8 Comments

When Change Becomes a Downer

leafchangeAs an Army brat, I learned to embrace change. While I hated leaving good friends, I could quickly jump in and find new friends in our new location. It has never really been a scary concept for me and when it doesn’t happen, I quickly find I grow restless. I love to learn new things and challenge myself, and change helps foster that environment for me. However, caregiving brings a host of change for everyone. Sadly, it’s now mostly un-positive changes.

For the first time I’m recognizing how much the changes are depressing and discouraging me. My mom is now in a wheelchair full-time and too weak and unsteady to ever get back on her feet.  While she was in hospice and “graduated” out, it just seemed to bring on the need to change equipment, medications, doctors, and her schedule. While my mom is not rapidly declining, she is withdrawing and less-interested in doing the community activities as well as the little arts-and-craft activities we would do together.

She’s moving in and out of varied issues from temporary blindness to mid-dinner regurgitation. We never seem to find a root cause. When she woke up one morning with a very swollen and bruised hand, we just focused on treating for comfort since mom could never really report what occurred and it did not seem to be broken.

Change used to come with the potential for something better. Unfortunately, I recognize that almost ever change I’m facing comes with something less-better than it was before. I recognize what I can’t change, I’ve taken a huge leap with MemoryBanc to change the things I can and help other families on this journey, but I admit that some days, managing as a caregiver can be  incredibly discouraging. Confessed.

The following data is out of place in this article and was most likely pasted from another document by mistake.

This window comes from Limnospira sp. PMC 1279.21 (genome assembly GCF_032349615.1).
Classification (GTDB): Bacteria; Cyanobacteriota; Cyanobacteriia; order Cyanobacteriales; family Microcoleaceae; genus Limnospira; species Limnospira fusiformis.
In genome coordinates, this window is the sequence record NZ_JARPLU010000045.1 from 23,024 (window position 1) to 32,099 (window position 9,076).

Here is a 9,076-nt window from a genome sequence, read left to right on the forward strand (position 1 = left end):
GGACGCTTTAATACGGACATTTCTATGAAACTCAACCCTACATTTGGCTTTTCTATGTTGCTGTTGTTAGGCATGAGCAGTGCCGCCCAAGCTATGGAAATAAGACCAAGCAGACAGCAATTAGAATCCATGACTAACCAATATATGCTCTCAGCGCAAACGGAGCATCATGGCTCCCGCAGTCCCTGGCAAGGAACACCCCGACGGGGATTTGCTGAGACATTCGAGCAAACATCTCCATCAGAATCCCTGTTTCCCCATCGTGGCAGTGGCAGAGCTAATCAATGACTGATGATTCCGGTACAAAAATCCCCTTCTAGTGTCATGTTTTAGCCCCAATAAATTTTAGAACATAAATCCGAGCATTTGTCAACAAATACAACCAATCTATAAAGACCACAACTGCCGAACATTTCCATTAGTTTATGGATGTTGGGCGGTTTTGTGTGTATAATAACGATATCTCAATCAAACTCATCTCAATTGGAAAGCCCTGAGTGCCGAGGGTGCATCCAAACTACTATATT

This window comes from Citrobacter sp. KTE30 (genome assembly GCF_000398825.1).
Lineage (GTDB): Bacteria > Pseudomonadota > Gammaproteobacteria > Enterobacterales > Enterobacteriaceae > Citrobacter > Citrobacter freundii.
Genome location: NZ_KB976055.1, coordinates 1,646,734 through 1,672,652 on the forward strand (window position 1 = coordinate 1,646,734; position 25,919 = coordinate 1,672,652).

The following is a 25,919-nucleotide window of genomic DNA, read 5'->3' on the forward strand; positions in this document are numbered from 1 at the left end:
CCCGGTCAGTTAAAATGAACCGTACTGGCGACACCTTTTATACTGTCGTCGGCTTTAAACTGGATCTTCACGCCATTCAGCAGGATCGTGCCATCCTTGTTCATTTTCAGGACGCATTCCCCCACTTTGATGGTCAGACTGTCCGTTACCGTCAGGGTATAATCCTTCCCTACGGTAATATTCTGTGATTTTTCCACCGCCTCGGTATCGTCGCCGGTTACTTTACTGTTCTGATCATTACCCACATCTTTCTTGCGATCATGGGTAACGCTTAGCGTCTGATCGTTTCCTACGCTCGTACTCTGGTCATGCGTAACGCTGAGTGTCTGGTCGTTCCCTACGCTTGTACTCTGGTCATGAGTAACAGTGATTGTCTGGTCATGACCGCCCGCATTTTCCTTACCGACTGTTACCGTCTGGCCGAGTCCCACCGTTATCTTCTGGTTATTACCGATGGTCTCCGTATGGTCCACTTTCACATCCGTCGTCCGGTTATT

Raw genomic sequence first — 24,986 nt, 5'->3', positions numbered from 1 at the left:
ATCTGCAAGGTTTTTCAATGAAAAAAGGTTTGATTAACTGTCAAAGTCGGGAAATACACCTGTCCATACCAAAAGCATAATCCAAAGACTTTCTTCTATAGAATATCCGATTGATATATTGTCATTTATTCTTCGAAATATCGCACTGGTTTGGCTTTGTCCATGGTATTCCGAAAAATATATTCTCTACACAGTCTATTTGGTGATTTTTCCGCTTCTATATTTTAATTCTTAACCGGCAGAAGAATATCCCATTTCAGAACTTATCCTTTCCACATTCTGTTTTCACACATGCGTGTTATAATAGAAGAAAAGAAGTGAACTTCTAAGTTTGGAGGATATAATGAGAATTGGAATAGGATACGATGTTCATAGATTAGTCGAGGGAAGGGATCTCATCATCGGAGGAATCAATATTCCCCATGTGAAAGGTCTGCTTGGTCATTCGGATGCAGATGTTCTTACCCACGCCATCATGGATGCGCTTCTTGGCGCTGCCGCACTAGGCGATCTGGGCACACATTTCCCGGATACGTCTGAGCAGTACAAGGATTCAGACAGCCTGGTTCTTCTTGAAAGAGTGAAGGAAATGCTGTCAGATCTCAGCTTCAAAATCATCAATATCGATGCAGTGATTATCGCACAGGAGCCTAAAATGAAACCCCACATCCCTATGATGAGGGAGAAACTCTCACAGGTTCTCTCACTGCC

8 comments on “When Change Becomes a Downer

  1. This disease is horrid. I feel and share your pain. Am going thru the same thing with mom. I just cherish the little things, sometimes holding her until the anxiety abates. {{hugs}}

  2. When my husband’s mother went through this horrendous disease (at least her version) years ago her daughter did the lion’s share of everything to deal with the ravages from the condition. When his mother eventually died my husband told his sister that she was the faithful servant and how he was both grateful and sorry it was so much her responsibility. Unfortunately the burden falls on those in proximity and the faithful servants who can and will bear the burden. They are real heroes.

  3. I totally get it. Being on the caregiver roller coaster is exhausting, physically and emotionally. Tomorrow will be five months since my mother died and I’ve been thinking about all of the changes she went through with her battle with cancer, and how it changed our relationship, both good and bad. You can take solace in the fact that you are helping others and being a loving daughter.

  4. Thanks for sharing your grief on the changes in your mum. I am never sure with Maureen if I am seeing change or she is responding to something. On occasions I am pretty sure she uses sleep to hide from her thoughts. What else can she do there is no other place to escape you have dementia?

  5. It gets to us all from time to time. As you say the changes are all downhill and never positive. Dad used to have TIAs – mini strokes – and each time he recovered, but always a little bit further down the slope. Hang in there and keep sharing so you know you aren’t alone with this.

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